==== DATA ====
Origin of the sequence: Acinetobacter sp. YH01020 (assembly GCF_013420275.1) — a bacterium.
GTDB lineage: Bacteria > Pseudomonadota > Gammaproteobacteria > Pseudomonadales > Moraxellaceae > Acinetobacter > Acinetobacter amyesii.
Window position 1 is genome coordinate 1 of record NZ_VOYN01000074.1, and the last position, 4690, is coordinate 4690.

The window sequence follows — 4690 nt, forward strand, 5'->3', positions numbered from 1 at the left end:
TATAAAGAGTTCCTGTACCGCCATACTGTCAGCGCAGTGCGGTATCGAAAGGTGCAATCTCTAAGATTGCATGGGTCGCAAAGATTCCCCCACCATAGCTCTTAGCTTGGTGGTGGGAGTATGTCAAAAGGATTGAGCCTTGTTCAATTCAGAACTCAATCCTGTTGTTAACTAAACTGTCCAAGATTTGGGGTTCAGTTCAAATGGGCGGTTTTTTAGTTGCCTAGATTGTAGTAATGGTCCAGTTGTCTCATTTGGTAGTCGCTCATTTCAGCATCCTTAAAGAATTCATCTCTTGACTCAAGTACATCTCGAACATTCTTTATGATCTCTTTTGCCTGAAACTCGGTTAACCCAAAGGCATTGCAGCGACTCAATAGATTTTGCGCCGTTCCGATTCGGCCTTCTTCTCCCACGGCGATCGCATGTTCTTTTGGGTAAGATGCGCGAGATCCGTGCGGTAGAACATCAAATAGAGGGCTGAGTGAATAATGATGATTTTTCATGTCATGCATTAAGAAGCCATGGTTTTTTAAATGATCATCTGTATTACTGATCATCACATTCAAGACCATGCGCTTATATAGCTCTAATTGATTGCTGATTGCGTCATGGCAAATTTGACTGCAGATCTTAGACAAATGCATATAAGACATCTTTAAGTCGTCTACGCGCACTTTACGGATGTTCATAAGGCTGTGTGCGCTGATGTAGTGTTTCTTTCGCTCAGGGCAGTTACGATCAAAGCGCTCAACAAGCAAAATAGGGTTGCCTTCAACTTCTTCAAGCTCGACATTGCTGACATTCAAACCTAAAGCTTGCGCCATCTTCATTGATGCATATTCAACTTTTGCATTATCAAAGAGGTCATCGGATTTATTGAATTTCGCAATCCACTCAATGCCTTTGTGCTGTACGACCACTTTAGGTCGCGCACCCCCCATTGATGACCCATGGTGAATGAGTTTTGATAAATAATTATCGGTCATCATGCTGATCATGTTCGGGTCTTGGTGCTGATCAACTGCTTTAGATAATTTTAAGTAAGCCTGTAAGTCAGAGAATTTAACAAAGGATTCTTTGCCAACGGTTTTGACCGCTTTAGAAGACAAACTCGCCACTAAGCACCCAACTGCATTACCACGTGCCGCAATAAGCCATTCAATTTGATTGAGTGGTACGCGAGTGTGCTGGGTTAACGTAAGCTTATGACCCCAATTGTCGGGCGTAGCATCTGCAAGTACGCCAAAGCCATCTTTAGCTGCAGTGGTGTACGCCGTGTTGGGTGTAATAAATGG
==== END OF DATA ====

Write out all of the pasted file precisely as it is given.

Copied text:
Origin of the sequence: Acinetobacter sp. YH01020 (assembly GCF_013420275.1) — a bacterium.
GTDB lineage: Bacteria > Pseudomonadota > Gammaproteobacteria > Pseudomonadales > Moraxellaceae > Acinetobacter > Acinetobacter amyesii.
Window position 1 is genome coordinate 1 of record NZ_VOYN01000074.1, and the last position, 4690, is coordinate 4690.

The window sequence follows — 4690 nt, forward strand, 5'->3', positions numbered from 1 at the left end:
TATAAAGAGTTCCTGTACCGCCATACTGTCAGCGCAGTGCGGTATCGAAAGGTGCAATCTCTAAGATTGCATGGGTCGCAAAGATTCCCCCACCATAGCTCTTAGCTTGGTGGTGGGAGTATGTCAAAAGGATTGAGCCTTGTTCAATTCAGAACTCAATCCTGTTGTTAACTAAACTGTCCAAGATTTGGGGTTCAGTTCAAATGGGCGGTTTTTTAGTTGCCTAGATTGTAGTAATGGTCCAGTTGTCTCATTTGGTAGTCGCTCATTTCAGCATCCTTAAAGAATTCATCTCTTGACTCAAGTACATCTCGAACATTCTTTATGATCTCTTTTGCCTGAAACTCGGTTAACCCAAAGGCATTGCAGCGACTCAATAGATTTTGCGCCGTTCCGATTCGGCCTTCTTCTCCCACGGCGATCGCATGTTCTTTTGGGTAAGATGCGCGAGATCCGTGCGGTAGAACATCAAATAGAGGGCTGAGTGAATAATGATGATTTTTCATGTCATGCATTAAGAAGCCATGGTTTTTTAAATGATCATCTGTATTACTGATCATCACATTCAAGACCATGCGCTTATATAGCTCTAATTGATTGCTGATTGCGTCATGGCAAATTTGACTGCAGATCTTAGACAAATGCATATAAGACATCTTTAAGTCGTCTACGCGCACTTTACGGATGTTCATAAGGCTGTGTGCGCTGATGTAGTGTTTCTTTCGCTCAGGGCAGTTACGATCAAAGCGCTCAACAAGCAAAATAGGGTTGCCTTCAACTTCTTCAAGCTCGACATTGCTGACATTCAAACCTAAAGCTTGCGCCATCTTCATTGATGCATATTCAACTTTTGCATTATCAAAGAGGTCATCGGATTTATTGAATTTCGCAATCCACTCAATGCCTTTGTGCTGTACGACCACTTTAGGTCGCGCACCCCCCATTGATGACCCATGGTGAATGAGTTTTGATAAATAATTATCGGTCATCATGCTGATCATGTTCGGGTCTTGGTGCTGATCAACTGCTTTAGATAATTTTAAGTAAGCCTGTAAGTCAGAGAATTTAACAAAGGATTCTTTGCCAACGGTTTTGACCGCTTTAGAAGACAAACTCGCCACTAAGCACCCAACTGCATTACCACGTGCCGCAATAAGCCATTCAATTTGATTGAGTGGTACGCGAGTGTGCTGGGTTAACGTAAGCTTATGACCCCAATTGTCGGGCGTAGCATCTGCAAGTACGCCAAAGCCATCTTTAGCTGCAGTGGTGTACGCCGTGTTGGGTGTAATAAATGG